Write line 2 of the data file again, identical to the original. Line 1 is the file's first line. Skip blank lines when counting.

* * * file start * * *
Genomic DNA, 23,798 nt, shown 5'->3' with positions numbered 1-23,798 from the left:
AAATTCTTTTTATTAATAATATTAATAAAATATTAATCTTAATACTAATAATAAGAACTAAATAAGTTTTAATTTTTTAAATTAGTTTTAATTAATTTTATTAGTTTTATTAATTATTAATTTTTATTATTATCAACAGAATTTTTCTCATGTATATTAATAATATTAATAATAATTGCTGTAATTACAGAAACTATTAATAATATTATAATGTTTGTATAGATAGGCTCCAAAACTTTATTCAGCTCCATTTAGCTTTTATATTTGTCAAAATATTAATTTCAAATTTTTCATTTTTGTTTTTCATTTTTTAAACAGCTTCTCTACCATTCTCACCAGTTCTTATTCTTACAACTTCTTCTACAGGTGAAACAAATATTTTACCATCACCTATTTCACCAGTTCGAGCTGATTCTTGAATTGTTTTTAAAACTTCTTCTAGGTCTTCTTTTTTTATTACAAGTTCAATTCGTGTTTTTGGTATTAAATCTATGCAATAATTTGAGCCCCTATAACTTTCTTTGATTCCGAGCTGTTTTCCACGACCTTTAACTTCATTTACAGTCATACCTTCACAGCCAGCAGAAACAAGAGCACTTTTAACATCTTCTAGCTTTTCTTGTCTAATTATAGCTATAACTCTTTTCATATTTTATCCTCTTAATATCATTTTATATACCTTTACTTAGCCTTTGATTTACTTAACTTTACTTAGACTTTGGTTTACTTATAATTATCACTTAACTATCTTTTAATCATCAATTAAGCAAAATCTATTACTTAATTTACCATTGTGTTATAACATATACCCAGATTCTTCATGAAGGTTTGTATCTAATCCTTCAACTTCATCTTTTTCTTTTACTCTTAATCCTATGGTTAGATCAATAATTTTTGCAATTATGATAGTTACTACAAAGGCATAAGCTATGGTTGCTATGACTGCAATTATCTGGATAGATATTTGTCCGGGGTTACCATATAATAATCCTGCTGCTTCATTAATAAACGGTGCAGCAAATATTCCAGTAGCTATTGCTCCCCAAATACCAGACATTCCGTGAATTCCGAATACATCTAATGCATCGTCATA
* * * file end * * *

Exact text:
AAATTCTTTTTATTAATAATATTAATAAAATATTAATCTTAATACTAATAATAAGAACTAAATAAGTTTTAATTTTTTAAATTAGTTTTAATTAATTTTATTAGTTTTATTAATTATTAATTTTTATTATTATCAACAGAATTTTTCTCATGTATATTAATAATATTAATAATAATTGCTGTAATTACAGAAACTATTAATAATATTATAATGTTTGTATAGATAGGCTCCAAAACTTTATTCAGCTCCATTTAGCTTTTATATTTGTCAAAATATTAATTTCAAATTTTTCATTTTTGTTTTTCATTTTTTAAACAGCTTCTCTACCATTCTCACCAGTTCTTATTCTTACAACTTCTTCTACAGGTGAAACAAATATTTTACCATCACCTATTTCACCAGTTCGAGCTGATTCTTGAATTGTTTTTAAAACTTCTTCTAGGTCTTCTTTTTTTATTACAAGTTCAATTCGTGTTTTTGGTATTAAATCTATGCAATAATTTGAGCCCCTATAACTTTCTTTGATTCCGAGCTGTTTTCCACGACCTTTAACTTCATTTACAGTCATACCTTCACAGCCAGCAGAAACAAGAGCACTTTTAACATCTTCTAGCTTTTCTTGTCTAATTATAGCTATAACTCTTTTCATATTTTATCCTCTTAATATCATTTTATATACCTTTACTTAGCCTTTGATTTACTTAACTTTACTTAGACTTTGGTTTACTTATAATTATCACTTAACTATCTTTTAATCATCAATTAAGCAAAATCTATTACTTAATTTACCATTGTGTTATAACATATACCCAGATTCTTCATGAAGGTTTGTATCTAATCCTTCAACTTCATCTTTTTCTTTTACTCTTAATCCTATGGTTAGATCAATAATTTTTGCAATTATGATAGTTACTACAAAGGCATAAGCTATGGTTGCTATGACTGCAATTATCTGGATAGATATTTGTCCGGGGTTACCATATAATAATCCTGCTGCTTCATTAATAAACGGTGCAGCAAATATTCCAGTAGCTATTGCTCCCCAAATACCAGACATTCCGTGAATTCCGAATACATCTAATGCATCGTCATA